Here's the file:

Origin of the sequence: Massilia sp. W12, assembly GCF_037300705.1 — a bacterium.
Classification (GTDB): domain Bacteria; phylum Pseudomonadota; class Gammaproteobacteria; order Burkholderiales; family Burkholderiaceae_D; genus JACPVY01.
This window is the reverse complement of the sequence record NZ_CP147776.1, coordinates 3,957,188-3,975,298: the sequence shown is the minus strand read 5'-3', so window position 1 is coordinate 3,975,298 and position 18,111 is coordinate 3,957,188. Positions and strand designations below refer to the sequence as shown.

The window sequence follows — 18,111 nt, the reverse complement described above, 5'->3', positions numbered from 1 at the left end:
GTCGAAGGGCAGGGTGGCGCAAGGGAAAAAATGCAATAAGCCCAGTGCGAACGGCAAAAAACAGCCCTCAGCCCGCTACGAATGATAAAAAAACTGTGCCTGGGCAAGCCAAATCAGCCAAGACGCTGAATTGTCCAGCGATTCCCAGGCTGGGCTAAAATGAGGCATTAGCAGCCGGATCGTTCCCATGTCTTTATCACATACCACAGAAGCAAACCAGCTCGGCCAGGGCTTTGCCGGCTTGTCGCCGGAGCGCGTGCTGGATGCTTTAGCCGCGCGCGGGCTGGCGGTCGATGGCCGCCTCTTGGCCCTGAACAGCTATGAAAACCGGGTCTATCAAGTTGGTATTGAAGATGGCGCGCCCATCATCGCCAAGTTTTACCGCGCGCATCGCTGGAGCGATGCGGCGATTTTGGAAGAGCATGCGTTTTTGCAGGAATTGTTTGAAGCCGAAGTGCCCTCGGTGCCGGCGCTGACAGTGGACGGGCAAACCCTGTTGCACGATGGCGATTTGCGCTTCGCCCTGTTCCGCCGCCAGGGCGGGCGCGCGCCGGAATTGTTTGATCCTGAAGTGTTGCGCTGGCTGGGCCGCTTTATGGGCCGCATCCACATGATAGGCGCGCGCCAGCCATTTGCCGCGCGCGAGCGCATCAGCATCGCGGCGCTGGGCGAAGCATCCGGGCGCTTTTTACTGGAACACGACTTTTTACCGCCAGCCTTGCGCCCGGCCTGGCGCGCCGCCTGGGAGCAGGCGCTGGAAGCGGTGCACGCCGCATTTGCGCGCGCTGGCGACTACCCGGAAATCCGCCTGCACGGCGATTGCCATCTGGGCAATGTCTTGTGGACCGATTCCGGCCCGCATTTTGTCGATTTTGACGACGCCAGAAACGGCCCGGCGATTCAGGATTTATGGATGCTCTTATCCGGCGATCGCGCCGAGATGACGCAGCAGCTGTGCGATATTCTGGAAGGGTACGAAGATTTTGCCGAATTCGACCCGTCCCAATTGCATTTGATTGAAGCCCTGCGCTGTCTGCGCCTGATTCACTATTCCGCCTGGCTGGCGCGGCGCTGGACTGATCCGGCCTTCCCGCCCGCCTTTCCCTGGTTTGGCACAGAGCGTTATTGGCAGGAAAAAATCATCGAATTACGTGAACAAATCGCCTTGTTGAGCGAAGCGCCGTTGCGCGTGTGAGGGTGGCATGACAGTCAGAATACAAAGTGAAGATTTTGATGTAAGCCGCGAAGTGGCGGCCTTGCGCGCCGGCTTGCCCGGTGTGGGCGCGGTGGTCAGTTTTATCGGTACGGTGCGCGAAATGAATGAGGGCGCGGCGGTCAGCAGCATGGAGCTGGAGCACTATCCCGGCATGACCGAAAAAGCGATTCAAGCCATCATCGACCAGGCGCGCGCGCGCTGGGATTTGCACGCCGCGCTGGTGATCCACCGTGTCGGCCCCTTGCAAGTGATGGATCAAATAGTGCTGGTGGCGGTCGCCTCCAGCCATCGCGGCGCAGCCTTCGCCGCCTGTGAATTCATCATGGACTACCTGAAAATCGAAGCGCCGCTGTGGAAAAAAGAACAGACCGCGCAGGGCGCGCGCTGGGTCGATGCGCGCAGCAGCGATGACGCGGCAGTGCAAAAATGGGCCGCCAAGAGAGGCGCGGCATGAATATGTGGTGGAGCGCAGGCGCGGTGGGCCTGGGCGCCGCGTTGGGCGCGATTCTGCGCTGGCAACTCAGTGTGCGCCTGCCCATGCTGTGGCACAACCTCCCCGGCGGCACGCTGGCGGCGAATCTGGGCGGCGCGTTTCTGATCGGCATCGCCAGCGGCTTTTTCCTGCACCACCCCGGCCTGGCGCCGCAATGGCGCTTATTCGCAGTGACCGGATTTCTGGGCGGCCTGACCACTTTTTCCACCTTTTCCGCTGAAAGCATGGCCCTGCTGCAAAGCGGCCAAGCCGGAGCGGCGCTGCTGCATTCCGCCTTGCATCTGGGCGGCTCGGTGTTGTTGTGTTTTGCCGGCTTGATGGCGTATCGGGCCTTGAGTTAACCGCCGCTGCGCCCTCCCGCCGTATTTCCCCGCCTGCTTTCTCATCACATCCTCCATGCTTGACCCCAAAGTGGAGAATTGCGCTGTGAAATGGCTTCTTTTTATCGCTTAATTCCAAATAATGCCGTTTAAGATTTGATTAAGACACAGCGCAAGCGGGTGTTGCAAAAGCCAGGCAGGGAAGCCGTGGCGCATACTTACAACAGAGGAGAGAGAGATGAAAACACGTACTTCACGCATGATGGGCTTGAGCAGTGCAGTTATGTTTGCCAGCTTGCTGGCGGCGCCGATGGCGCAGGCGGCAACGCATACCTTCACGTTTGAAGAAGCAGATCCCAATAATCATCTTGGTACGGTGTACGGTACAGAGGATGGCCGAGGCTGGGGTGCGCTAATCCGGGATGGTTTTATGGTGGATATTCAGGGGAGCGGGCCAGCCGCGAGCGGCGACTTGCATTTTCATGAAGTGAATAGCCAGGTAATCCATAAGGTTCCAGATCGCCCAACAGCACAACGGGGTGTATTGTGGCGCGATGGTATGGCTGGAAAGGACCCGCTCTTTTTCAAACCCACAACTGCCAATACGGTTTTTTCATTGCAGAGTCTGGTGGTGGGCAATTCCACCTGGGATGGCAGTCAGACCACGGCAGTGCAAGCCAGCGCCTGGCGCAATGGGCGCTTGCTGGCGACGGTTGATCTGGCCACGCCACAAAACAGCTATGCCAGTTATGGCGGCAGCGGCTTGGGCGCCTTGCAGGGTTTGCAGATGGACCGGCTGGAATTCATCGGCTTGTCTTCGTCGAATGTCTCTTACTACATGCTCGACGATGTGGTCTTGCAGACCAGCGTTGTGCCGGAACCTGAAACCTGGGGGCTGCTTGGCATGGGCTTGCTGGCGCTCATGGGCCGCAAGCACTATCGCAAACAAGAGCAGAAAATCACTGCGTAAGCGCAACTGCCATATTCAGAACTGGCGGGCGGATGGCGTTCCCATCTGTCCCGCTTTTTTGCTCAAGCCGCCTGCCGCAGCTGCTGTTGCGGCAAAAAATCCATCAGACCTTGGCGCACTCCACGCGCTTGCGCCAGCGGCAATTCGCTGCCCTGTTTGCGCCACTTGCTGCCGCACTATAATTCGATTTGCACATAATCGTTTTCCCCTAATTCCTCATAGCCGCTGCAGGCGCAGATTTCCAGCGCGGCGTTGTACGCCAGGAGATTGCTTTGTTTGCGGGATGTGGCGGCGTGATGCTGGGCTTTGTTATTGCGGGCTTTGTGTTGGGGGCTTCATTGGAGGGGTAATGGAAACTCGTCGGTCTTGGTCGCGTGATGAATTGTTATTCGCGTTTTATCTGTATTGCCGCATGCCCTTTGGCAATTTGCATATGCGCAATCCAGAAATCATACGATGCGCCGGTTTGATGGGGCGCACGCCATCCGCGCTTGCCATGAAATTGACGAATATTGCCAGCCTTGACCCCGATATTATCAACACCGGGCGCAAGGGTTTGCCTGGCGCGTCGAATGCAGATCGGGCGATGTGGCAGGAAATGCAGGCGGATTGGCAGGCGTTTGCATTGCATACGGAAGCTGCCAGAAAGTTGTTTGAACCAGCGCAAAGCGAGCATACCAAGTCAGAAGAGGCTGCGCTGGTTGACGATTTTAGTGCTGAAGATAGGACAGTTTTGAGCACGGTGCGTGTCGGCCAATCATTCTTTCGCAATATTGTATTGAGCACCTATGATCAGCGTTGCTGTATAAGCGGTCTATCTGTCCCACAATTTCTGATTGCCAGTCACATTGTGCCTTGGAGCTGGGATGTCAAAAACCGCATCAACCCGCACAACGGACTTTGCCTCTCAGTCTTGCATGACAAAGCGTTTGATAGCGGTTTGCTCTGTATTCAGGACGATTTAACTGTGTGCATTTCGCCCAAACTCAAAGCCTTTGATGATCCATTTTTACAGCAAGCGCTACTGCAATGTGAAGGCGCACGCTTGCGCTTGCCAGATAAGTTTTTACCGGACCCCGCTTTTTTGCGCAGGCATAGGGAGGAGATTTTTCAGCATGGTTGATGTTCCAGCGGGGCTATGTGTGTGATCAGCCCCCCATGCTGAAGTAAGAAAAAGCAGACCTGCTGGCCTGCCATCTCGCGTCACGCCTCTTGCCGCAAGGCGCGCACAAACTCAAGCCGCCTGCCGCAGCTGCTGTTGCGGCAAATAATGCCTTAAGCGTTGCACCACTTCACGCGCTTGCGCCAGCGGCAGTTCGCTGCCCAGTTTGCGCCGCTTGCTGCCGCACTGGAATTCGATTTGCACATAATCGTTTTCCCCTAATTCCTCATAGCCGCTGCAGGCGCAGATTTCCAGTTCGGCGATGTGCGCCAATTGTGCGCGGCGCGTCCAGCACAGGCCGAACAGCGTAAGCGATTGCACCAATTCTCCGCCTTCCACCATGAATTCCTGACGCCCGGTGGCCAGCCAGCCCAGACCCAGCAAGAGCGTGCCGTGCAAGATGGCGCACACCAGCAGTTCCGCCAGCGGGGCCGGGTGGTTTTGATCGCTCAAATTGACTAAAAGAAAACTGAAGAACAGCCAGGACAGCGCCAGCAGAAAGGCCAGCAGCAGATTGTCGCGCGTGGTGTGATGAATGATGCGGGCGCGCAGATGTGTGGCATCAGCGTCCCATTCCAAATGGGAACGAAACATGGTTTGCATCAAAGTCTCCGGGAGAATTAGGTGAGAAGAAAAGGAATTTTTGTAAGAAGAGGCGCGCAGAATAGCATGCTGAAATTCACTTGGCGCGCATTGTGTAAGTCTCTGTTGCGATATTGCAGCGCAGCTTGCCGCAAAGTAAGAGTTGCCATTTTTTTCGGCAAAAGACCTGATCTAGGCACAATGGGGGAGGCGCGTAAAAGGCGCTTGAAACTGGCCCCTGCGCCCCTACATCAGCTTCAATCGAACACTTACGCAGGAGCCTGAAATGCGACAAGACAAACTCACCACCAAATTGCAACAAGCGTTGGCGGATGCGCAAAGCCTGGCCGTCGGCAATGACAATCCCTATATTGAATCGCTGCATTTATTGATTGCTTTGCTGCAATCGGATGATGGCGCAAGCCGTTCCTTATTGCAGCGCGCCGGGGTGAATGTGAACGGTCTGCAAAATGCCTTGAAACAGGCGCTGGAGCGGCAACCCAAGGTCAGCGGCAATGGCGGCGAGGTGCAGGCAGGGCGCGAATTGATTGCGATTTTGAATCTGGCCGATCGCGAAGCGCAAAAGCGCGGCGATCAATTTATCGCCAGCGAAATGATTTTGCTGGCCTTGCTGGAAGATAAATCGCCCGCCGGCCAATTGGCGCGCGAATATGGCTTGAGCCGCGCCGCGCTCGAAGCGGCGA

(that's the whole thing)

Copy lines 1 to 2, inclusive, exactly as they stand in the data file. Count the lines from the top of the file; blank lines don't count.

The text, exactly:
Origin of the sequence: Massilia sp. W12, assembly GCF_037300705.1 — a bacterium.
Classification (GTDB): domain Bacteria; phylum Pseudomonadota; class Gammaproteobacteria; order Burkholderiales; family Burkholderiaceae_D; genus JACPVY01.